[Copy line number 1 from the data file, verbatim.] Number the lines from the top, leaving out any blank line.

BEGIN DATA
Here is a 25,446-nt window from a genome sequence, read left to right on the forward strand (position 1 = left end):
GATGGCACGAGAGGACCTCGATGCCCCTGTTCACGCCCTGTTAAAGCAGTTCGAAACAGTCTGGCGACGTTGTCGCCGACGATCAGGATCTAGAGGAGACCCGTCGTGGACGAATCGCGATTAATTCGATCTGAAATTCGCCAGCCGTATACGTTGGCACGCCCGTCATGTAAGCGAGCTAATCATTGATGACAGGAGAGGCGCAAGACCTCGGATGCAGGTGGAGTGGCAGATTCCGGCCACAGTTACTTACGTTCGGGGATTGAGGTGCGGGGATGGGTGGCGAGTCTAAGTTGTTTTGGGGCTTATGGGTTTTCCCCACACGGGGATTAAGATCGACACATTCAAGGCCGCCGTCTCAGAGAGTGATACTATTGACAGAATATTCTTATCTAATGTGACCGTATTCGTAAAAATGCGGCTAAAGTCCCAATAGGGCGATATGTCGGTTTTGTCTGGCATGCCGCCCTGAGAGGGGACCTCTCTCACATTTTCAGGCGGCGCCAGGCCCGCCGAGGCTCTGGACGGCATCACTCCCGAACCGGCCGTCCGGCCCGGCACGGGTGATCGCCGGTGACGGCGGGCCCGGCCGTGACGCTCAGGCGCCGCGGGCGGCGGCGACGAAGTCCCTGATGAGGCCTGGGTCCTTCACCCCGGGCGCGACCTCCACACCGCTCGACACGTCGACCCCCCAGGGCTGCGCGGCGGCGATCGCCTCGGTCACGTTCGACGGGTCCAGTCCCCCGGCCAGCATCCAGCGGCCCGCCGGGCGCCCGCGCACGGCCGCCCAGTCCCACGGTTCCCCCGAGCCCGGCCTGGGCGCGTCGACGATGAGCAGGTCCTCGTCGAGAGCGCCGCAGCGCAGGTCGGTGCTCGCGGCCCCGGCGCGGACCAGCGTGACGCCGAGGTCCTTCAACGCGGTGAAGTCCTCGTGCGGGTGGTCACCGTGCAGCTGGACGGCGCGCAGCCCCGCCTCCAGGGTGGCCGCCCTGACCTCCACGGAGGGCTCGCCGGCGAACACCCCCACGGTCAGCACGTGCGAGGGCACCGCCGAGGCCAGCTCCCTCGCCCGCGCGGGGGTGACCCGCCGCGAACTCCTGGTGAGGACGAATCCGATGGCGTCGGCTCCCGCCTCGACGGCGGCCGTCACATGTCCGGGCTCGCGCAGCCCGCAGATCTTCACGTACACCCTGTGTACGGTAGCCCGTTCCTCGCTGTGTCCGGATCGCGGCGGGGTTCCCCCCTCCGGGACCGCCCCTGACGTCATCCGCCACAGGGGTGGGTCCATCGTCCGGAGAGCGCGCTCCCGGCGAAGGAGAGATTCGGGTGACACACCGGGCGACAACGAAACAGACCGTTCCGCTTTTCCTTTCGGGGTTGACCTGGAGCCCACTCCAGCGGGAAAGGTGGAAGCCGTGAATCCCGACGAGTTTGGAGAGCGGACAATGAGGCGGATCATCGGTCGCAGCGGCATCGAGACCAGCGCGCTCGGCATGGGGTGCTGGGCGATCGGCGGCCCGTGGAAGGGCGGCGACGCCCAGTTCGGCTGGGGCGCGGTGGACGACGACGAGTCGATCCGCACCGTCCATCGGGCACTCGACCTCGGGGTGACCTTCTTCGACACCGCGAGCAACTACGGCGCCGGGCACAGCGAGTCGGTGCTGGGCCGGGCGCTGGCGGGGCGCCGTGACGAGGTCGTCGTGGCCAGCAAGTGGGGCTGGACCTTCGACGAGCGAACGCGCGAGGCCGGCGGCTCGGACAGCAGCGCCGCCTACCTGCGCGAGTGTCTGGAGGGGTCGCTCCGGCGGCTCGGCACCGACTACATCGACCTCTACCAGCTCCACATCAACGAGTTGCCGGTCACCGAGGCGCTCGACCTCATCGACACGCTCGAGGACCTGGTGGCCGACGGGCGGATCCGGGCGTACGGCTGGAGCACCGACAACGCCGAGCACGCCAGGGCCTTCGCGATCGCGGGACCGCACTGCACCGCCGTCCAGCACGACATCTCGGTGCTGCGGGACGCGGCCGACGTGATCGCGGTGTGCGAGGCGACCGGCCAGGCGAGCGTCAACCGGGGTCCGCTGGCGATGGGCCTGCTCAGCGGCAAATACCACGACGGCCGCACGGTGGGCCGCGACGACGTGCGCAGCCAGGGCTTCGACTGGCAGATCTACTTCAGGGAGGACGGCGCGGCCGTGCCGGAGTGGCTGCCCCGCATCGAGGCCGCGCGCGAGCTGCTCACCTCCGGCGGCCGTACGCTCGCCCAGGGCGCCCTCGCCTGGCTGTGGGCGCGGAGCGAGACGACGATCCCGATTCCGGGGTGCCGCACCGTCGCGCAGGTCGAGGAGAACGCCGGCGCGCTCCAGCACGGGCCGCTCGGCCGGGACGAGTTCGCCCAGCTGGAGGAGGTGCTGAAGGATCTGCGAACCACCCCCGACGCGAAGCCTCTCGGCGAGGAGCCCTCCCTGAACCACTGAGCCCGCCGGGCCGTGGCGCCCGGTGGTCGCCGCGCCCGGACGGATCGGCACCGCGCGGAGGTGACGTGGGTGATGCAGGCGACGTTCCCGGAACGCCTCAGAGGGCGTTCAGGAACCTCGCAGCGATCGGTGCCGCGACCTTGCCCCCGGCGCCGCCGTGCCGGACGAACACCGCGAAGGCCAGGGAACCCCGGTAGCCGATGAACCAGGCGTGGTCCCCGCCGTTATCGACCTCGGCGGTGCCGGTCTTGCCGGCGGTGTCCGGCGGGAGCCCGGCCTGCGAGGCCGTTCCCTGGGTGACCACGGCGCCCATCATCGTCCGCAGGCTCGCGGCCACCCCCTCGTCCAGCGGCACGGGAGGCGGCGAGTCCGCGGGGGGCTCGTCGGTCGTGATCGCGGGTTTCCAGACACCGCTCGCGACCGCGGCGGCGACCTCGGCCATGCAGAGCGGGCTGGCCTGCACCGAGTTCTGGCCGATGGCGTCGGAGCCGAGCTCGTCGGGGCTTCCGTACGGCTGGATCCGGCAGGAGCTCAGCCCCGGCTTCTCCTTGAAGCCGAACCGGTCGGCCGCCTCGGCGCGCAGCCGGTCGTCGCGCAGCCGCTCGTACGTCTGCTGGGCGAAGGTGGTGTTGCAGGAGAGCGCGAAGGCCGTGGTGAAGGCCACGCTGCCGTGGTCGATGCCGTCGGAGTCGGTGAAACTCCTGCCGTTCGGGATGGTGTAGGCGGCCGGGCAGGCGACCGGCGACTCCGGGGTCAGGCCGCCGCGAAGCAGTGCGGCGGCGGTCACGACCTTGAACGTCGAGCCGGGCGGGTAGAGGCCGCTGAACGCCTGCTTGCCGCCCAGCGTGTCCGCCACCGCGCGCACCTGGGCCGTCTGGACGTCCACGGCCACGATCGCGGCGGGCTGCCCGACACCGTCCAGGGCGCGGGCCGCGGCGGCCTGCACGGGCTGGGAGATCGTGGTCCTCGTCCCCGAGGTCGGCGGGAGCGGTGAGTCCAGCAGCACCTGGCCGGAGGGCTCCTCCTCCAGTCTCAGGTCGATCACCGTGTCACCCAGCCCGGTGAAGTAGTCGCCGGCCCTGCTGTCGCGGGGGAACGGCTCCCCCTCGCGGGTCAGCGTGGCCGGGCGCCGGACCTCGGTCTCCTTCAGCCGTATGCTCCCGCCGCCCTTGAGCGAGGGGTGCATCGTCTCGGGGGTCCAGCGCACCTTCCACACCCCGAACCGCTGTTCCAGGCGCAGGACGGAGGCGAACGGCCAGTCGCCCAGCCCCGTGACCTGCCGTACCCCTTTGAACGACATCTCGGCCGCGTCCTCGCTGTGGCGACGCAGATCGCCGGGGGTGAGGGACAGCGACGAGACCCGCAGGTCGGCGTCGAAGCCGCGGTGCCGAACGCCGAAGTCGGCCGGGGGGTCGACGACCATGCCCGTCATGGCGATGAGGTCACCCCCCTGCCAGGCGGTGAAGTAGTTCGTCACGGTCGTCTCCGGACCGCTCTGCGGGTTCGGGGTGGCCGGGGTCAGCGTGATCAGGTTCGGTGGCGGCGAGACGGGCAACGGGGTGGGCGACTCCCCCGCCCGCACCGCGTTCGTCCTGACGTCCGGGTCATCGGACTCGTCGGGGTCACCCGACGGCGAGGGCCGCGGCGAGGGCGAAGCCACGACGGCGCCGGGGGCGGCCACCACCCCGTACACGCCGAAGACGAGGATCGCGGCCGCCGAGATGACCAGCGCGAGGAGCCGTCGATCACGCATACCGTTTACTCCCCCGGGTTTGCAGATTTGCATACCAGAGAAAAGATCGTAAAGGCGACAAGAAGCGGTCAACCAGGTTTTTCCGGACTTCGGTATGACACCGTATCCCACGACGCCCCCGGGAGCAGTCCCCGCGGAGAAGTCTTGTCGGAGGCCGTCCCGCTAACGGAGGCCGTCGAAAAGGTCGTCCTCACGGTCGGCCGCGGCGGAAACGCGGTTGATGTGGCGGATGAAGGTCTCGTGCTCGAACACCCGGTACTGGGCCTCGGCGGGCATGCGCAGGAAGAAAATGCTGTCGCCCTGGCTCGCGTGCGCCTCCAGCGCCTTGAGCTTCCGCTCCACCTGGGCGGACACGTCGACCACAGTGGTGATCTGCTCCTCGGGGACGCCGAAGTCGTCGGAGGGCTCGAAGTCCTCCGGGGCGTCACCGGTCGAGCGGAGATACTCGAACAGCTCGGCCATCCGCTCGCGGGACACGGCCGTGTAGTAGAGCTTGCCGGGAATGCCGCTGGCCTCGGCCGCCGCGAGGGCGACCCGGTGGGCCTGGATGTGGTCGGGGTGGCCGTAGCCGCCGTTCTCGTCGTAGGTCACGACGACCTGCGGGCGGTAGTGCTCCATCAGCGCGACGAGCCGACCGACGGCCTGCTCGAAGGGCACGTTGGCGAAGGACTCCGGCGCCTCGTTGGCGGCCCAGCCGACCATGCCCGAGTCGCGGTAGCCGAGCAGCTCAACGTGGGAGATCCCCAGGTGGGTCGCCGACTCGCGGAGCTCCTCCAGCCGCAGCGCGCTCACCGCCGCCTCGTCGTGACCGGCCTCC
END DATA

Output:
Here is a 25,446-nt window from a genome sequence, read left to right on the forward strand (position 1 = left end):